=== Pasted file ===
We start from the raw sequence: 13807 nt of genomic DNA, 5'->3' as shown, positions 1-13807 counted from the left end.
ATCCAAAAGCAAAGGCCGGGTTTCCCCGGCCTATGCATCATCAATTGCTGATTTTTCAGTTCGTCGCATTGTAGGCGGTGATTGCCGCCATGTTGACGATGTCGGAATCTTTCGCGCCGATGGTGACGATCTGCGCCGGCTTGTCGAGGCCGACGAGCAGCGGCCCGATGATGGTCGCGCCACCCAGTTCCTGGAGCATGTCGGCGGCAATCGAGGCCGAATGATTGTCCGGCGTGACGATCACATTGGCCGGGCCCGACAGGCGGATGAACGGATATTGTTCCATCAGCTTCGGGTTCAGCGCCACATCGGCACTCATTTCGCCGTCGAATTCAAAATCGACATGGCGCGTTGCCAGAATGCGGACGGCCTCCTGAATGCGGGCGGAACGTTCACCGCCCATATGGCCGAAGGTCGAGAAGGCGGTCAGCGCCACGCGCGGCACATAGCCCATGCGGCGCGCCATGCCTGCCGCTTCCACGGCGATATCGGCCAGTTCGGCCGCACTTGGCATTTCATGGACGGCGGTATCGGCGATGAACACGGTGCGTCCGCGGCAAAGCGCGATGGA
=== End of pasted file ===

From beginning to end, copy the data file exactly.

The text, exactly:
We start from the raw sequence: 13807 nt of genomic DNA, 5'->3' as shown, positions 1-13807 counted from the left end.
ATCCAAAAGCAAAGGCCGGGTTTCCCCGGCCTATGCATCATCAATTGCTGATTTTTCAGTTCGTCGCATTGTAGGCGGTGATTGCCGCCATGTTGACGATGTCGGAATCTTTCGCGCCGATGGTGACGATCTGCGCCGGCTTGTCGAGGCCGACGAGCAGCGGCCCGATGATGGTCGCGCCACCCAGTTCCTGGAGCATGTCGGCGGCAATCGAGGCCGAATGATTGTCCGGCGTGACGATCACATTGGCCGGGCCCGACAGGCGGATGAACGGATATTGTTCCATCAGCTTCGGGTTCAGCGCCACATCGGCACTCATTTCGCCGTCGAATTCAAAATCGACATGGCGCGTTGCCAGAATGCGGACGGCCTCCTGAATGCGGGCGGAACGTTCACCGCCCATATGGCCGAAGGTCGAGAAGGCGGTCAGCGCCACGCGCGGCACATAGCCCATGCGGCGCGCCATGCCTGCCGCTTCCACGGCGATATCGGCCAGTTCGGCCGCACTTGGCATTTCATGGACGGCGGTATCGGCGATGAACACGGTGCGTCCGCGGCAAAGCGCGATGGA